Control Theory in Biomedical Engineering: Chapter 8 - Wearable mechatronic devices for upper-limb amputees

Elsevier, Control Theory in Biomedical Engineering Applications in Physiology and Medical Robotics 2020, Pages 205-234
Juan J Huaroto, Etsel Suarez, Emir Z. Vela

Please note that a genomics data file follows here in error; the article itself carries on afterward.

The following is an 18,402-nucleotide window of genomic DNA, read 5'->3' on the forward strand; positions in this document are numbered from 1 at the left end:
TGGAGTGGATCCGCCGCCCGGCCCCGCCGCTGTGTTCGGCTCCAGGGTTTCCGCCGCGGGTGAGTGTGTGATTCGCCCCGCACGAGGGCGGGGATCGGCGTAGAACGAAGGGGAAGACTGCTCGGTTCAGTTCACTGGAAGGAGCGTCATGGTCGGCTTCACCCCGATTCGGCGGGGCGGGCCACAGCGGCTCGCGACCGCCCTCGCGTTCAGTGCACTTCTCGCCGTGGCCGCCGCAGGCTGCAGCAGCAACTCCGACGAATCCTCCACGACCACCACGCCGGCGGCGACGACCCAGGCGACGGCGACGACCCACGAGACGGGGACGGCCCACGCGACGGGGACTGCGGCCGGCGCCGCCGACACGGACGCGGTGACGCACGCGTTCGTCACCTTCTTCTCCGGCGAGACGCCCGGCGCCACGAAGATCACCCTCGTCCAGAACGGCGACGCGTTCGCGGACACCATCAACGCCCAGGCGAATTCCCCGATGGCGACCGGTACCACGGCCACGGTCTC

Wearable devices (WDs) have evolved from purely mechanical devices to intelligent mechatronic systems thanks to the continuous advance of technology integrating sensors, actuators, novel materials, computation, and above all sensory feedback. This chapter presents the state of the art of wearable devices for upper-limb amputees. First, we define and classify what a wearable device is. Then we discuss prosthetic devices for upper-limb amputees. We describe the different types of prostheses according to their source of power, and then we present myoelectric prostheses, which are the most widely used WDs commanded by electromyography (EMG) signals. In addition, we introduce human sensory feedback for prosthetic WDs, which is attracting more attention from the scientific community to improve communication between users and their prostheses. Finally, we examine some challenges to overcome in order to progress further in the continuous development of WDs for upper-limb amputees.